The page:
Yes I have. There are couple of people in Delhi 6 who are real life inspiration from my village in Allahabad. There is a person called 'Gobar' in Delhi 6 played by Atul Kulkarni who is a real person. I was a kid in my village Balia in Eastern U.P. when I knew him. He is so fascinating as a person that I want to write a whole film on him. His real name was different though. People often ask me that I should pursue direction but I tell them that I am not that greedy. Once you become a director, only one film is there for you in your mind, but as a writer, I am doing almost half a dozen films, animation too. I have a far richer life, not in terms of money, but in terms of telling stories which no director can claim to have.
How many changes did you make in the script of Delhi 6?
I have lost the count of the drafts. It's strange but true that the final draft of the script wasn't ready and we started the shoot of Delhi 6. I think, scripting is a very alive process. Sometimes, things happen suddenly and unexpected. That's why you have to be always open for changes all the time. A script isn't just a mere piece of paper. The best reward for a writer is that he is the first audience of his work. Once it goes out of your hands, it belongs to the whole world. You lose it. You relish the moments of its creation.
Relish some moments from Delhi 6 like how the name of the film was born?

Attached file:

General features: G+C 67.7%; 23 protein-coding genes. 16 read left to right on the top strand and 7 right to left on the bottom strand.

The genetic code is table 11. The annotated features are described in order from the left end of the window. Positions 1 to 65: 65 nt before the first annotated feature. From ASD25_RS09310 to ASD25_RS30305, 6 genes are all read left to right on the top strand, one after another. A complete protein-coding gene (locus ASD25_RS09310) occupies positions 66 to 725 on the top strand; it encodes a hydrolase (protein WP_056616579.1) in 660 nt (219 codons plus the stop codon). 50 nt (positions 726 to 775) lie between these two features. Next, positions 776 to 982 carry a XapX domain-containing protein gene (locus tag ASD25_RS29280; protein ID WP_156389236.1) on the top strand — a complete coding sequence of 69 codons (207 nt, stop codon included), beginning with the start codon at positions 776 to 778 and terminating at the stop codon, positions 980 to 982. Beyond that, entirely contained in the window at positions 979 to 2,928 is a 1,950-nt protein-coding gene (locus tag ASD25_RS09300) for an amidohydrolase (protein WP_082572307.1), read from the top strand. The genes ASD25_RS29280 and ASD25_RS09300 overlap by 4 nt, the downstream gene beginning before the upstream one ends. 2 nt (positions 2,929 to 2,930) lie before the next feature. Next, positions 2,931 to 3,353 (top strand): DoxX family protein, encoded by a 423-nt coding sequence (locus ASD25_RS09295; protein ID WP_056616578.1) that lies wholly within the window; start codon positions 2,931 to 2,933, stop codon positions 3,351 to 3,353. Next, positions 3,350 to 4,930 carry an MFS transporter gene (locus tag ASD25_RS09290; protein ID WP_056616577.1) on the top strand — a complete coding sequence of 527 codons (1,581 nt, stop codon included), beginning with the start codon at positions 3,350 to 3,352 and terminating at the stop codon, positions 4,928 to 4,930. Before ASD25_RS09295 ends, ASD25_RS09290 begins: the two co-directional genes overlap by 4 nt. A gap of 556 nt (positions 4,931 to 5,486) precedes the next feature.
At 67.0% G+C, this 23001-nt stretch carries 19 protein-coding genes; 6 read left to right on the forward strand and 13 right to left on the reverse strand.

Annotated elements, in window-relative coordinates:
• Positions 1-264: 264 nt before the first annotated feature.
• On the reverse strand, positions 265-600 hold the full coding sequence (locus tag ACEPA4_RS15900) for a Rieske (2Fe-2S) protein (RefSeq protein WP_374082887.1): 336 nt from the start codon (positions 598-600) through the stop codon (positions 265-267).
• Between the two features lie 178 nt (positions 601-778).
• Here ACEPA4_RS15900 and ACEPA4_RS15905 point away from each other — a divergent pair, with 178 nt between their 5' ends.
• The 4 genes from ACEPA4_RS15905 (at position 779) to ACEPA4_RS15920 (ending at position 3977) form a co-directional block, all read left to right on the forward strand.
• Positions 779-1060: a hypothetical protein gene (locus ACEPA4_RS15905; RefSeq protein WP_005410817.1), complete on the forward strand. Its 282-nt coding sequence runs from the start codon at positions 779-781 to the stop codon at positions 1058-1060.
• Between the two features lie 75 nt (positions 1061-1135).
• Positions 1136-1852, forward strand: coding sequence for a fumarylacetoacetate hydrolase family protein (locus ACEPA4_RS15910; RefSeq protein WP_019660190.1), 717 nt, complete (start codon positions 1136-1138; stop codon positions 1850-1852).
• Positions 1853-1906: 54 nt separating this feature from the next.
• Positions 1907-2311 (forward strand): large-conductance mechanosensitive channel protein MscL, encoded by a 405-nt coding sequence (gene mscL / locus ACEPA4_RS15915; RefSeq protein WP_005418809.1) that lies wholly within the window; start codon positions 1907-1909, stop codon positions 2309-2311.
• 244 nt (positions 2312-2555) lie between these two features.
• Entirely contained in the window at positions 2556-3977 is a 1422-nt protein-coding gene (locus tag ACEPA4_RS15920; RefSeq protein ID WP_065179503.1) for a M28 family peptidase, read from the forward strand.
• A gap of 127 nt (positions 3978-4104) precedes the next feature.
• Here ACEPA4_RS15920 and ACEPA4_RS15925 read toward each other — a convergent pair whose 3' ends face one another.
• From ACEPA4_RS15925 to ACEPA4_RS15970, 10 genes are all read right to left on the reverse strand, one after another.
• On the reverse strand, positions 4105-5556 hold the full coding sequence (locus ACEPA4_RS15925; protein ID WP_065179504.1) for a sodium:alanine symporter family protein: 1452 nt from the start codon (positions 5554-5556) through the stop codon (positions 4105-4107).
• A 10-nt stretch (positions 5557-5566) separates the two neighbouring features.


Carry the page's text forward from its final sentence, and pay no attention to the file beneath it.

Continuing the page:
There is an interesting story behind this. Me and Rakeysh were walking in the night in old Delhi where he was introducing me to the different areas. I was an alien there. While walking, we noticed that there was a fight going on in one of the corners of the street. During that time, the name of the film wasn't finalised. In fact, the name that we had in mind was revealing the whole story. Anyway, then one of the boys was getting beaten up by other three and that's when he said, "Haath na lageeyo, Delhi 6 ka launda hoon". I happened to hear that and told Rakeysh that we found the name of the film. What an attitute that boy had. Delhi 6 isn't just the postal code, it is the identity of the people living in old Delhi and it's culture.
But we also hear that the old Delhi was a set, right?
Yes, it was. I went for the shoot to Sambhar in Rajasthan where the re-created the old Delhi. Every sign board in that town was painted with Delhi 6 including the posters of the local Delhi politicians, the banners, etc. What a great job Sameer Chanda has done. I couldn't recognise that the set was old Delhi. It felt as if we were in Delhi 6.
With writers like you so clear about what they want, don't you think that writers should actually narrate the scripts to the actors along with the director?
I leave that part for Rakeysh to handle. Yes, we both are in sync with the script. The director knows as much as the actors know. Not that I avoid the actors but I am neither close to them nor far from them. Writers are more comfortable with the directors and not the actors and the same goes to the actors. They are more comfortable with the directors than writers. It's better that the director does the narration because finally, it's his vision. Rakeysh is very good with people and I am not. Sometimes you have to be a bit political, manipulative, smart, you have to see how people are reacting, etc. Rakeysh has these expertise and I don't. But when I am needed, I am always available.